Flash Gordon Conquers the Universe is broken into 12 exciting chapters of right around 20 minutes each. For their short length, each episode manages to cram in quite a bit of plot, although a lot of clunky exposition is sometimes necessary to accomplish this. Flash faces his old nemesis Ming the Merciless, emperor of planet Mongo and fount of endless schemes to cause havoc and destruction on planet Earth.
People all over the Earth are falling victim to a mysterious, deadly plague that leaves a mysterious purple spot on the foreheads of its victims. Flash Gordon and Dr. Zarkov, traveling in Zarkov's trusty rocketship, discover that the source of the plague is an "electrified dust" dropped over the Earth by a rocketship from Mongo; Ming is obviously up to his old tricks. Flash, Zarkov, and the lovely Dale Arden set course for Mongo to enlist the help of their old friend Prince Barin, ruler of the country of Arboria and rebellious son-in-law to Emperor Ming.
Flash's battle to save Earth and defeat Ming takes him all over the planet Mongo. He must journey to the impossibly cold, frozen land of Frigia to find Polarite, the only known substance that can stop the plague. He must infiltrate Ming's palace -- several times, actually -- to rescue various and sundry comrades who become captured from time to time, such as Zarkov and Dale. He must face such perils as an avalanche, a flood, many falls from great heights, and an electrified rug. He must also face dangerous enemies, from Ming's trusted lackeys Torch and Thong to the Rock People to the Annihilatons, walking mechanical men that explode like bombs. He cannot fail; the freedom of the people of Mongo and the survival of the people of Earth (not to mention the excitement of moviegoers) rest on his shoulders.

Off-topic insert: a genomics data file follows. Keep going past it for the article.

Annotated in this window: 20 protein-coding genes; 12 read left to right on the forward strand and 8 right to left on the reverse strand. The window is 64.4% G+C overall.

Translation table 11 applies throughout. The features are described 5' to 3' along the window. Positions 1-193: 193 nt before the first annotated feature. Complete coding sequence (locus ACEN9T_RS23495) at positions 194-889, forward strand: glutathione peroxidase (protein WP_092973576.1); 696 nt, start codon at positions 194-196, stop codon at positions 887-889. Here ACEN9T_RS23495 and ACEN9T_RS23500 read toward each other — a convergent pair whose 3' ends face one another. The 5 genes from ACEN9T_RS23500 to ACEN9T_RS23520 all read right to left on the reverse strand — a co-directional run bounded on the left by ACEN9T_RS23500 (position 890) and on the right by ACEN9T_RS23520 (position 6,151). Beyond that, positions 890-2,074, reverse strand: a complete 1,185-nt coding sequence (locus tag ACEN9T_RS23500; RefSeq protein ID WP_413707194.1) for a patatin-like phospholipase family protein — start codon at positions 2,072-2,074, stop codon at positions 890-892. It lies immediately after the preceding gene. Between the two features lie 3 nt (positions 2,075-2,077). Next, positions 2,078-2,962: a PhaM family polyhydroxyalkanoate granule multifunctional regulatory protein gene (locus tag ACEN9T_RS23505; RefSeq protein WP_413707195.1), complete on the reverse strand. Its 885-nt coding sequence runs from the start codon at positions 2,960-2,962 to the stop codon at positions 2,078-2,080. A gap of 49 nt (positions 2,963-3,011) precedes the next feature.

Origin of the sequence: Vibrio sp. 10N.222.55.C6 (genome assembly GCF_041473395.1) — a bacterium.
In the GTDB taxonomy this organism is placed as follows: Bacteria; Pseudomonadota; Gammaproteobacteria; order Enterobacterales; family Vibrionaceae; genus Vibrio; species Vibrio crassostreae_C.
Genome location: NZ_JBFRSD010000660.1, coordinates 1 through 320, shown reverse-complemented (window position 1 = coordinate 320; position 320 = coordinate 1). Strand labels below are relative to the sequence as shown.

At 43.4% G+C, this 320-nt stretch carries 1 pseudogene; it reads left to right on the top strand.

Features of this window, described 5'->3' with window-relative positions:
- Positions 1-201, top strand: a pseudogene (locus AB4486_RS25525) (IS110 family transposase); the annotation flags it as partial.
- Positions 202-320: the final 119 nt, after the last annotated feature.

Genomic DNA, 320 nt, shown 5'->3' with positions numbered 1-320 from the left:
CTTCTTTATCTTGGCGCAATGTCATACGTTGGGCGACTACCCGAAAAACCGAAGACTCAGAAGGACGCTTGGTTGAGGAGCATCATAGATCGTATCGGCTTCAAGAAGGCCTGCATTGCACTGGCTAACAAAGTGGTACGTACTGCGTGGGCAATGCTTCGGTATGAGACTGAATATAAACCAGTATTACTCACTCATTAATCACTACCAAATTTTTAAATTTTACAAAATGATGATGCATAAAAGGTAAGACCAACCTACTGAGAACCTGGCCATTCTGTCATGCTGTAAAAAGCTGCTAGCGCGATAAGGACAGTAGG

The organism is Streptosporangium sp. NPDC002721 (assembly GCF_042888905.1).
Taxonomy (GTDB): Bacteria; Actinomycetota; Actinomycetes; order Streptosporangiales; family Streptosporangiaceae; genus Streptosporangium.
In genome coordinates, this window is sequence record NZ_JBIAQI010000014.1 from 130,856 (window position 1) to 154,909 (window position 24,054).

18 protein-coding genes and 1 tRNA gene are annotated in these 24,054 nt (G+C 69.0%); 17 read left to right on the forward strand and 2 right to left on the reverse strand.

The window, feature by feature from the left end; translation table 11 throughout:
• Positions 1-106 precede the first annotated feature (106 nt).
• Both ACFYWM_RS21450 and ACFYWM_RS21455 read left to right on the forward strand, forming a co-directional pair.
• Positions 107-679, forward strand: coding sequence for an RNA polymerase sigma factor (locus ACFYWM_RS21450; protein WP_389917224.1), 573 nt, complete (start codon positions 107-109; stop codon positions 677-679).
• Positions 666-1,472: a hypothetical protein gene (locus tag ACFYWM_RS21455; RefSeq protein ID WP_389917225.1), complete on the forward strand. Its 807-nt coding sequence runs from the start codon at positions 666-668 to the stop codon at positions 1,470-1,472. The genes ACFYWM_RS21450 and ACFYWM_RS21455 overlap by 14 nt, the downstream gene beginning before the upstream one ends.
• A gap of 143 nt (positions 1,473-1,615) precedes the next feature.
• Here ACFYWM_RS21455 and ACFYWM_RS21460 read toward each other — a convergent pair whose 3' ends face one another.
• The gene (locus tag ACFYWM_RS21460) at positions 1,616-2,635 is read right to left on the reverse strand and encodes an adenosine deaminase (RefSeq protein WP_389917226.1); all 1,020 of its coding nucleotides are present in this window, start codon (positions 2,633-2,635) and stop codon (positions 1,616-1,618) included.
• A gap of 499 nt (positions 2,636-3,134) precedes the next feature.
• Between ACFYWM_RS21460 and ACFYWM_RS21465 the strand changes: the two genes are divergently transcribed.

(For a more complete plot synopsis and analysis, loaded with spoilers, consult Judy Harris's Flash Gordon fan page using the link supplied with this review.)